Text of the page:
Just keep testing diligently and changing the water as necessary.
It is really very simple. Basically, you need two basic types of bacteria in order for the tank to undergo the nitrogen cycle. One type of bacteria eats ammonia--it needs ammonia, heat, water, and oxygen to thrive. This bacteria excretes nitrite as waste after it consumes the ammonia as food. Another bacteria eats nitrite, and it also needs nitrite, heat, water, and oxygen to thrive. This bacteria excretes nitrate as waste after it consumes the nitrite as food. Luckily, even though there are no bacteria that consume nitrate, it is much less dangerous than ammonia or nitrite and can be tolerated at much higher levels. This greatly minimizes the need for water changes.
In order to cultivate a colony of these types of bacteria you have to give it what it needs. Your job is to nurture the minuscule amount of bacteria floating dormant in the water until it is a full blown colony, capable of instantly converting ammonia into nitrite and nitrite into nitrate the moment it becomes available. Remember that with no food, it will starve; with no heat it will not grow; without water it will dry out; without oxygen it will suffocate. The bacteria must have all of these things all the time.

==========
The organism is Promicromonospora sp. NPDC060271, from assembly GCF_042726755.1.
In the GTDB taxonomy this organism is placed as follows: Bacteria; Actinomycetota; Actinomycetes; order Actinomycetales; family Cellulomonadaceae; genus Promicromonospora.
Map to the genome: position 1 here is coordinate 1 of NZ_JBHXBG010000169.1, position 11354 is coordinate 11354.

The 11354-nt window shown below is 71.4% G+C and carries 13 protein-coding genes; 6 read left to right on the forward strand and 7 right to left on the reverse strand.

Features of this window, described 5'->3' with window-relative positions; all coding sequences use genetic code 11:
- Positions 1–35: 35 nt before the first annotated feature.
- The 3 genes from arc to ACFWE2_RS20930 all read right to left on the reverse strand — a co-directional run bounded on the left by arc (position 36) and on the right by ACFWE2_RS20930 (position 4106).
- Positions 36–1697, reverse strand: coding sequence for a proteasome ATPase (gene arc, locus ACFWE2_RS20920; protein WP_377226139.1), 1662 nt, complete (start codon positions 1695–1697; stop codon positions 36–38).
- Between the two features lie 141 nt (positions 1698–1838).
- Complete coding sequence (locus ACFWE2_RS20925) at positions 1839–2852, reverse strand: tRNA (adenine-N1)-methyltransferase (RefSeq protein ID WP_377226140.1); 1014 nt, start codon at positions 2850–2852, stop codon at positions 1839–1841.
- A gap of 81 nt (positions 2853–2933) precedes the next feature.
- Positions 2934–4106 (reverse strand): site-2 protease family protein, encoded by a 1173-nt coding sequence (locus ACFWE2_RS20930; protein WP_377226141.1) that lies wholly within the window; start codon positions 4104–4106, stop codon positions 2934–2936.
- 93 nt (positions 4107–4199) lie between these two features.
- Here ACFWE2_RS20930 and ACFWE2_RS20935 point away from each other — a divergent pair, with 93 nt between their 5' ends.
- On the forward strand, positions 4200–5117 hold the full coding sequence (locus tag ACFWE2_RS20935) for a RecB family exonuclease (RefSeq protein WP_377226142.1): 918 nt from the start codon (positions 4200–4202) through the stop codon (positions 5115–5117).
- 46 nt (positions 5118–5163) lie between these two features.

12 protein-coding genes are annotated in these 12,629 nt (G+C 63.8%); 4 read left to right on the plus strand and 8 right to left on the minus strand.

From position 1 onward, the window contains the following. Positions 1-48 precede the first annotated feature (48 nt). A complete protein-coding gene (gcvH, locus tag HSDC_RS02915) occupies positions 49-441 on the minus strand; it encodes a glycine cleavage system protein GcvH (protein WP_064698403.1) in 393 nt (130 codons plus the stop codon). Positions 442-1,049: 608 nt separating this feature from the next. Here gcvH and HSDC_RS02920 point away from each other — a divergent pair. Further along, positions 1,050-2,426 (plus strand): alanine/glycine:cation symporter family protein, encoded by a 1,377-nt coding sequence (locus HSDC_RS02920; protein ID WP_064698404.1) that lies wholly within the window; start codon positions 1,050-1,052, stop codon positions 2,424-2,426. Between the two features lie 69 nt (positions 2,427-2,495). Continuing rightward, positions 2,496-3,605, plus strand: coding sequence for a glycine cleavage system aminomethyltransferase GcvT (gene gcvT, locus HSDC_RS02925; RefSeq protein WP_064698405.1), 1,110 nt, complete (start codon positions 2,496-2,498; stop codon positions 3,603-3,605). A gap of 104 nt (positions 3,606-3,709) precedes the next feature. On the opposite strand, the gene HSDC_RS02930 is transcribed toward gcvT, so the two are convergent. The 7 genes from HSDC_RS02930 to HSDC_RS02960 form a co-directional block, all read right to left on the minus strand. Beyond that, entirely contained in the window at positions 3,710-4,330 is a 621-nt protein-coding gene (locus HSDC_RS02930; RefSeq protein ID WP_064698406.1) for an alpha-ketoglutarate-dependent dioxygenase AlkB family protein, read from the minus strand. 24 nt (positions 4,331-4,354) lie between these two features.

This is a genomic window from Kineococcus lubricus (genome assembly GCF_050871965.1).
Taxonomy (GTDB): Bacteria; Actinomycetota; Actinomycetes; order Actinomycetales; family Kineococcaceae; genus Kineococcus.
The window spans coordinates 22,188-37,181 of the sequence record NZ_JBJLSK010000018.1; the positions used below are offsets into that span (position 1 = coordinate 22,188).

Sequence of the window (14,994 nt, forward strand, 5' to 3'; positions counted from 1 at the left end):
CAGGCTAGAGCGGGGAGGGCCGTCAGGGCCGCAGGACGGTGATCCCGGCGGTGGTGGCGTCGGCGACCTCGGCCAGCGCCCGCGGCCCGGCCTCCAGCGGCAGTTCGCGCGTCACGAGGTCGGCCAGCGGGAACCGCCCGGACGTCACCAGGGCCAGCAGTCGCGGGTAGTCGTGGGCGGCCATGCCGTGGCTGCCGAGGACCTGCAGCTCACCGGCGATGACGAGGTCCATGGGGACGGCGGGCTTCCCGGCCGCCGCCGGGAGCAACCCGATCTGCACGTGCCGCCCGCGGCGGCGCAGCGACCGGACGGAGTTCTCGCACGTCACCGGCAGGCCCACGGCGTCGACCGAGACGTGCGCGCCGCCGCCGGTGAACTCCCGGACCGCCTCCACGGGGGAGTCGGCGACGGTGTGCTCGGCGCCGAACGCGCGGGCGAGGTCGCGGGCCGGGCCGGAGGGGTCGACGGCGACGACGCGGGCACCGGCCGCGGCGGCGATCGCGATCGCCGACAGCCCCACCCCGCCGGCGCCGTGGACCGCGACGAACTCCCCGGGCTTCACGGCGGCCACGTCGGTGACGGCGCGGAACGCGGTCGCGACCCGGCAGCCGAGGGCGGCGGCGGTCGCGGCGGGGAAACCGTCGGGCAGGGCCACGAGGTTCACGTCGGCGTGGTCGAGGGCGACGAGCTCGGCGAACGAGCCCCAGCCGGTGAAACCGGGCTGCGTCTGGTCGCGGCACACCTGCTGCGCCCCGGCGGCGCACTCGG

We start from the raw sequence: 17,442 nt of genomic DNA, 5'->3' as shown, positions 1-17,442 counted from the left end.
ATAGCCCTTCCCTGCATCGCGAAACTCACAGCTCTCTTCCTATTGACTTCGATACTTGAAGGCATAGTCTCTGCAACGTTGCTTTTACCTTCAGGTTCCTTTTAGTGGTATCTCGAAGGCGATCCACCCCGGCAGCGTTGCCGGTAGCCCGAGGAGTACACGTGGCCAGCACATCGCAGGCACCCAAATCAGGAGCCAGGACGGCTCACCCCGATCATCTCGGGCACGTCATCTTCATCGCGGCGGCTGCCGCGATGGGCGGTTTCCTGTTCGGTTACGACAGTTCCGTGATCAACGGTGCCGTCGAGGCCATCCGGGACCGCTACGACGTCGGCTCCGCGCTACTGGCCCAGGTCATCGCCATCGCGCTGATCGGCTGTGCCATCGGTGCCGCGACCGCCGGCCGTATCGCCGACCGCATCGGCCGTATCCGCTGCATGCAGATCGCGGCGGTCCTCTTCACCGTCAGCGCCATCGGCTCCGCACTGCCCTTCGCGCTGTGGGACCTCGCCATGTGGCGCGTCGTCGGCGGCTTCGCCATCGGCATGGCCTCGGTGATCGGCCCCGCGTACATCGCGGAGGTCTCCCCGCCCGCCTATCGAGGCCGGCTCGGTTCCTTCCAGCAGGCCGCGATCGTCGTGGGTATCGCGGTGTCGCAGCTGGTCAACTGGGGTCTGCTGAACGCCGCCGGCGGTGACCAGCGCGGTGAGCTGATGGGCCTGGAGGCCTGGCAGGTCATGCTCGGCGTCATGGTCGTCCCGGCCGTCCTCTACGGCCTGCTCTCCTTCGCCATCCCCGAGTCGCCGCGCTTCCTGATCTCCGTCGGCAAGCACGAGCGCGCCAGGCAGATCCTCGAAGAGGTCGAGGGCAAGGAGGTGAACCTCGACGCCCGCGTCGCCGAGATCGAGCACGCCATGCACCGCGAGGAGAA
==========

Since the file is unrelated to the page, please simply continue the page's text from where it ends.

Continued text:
It is easiest to nurture bacteria when you do the fishless method, because you can crank up the heat, add lots of aeration, and pour pure ammonia straight into the water without worrying about the consequences that would cause the fish. However, since you have elected to do the fishless option, you will just have to test diligently until the colony is large enough to immediately convert all ammonia and nitrite into nitrate. So when your ammonia level and nitrite level both consistently read 0, and you are left with nitrate only, your cycle is completed.
Last edited by Adastra; 12-20-2010 at 03:55 PM.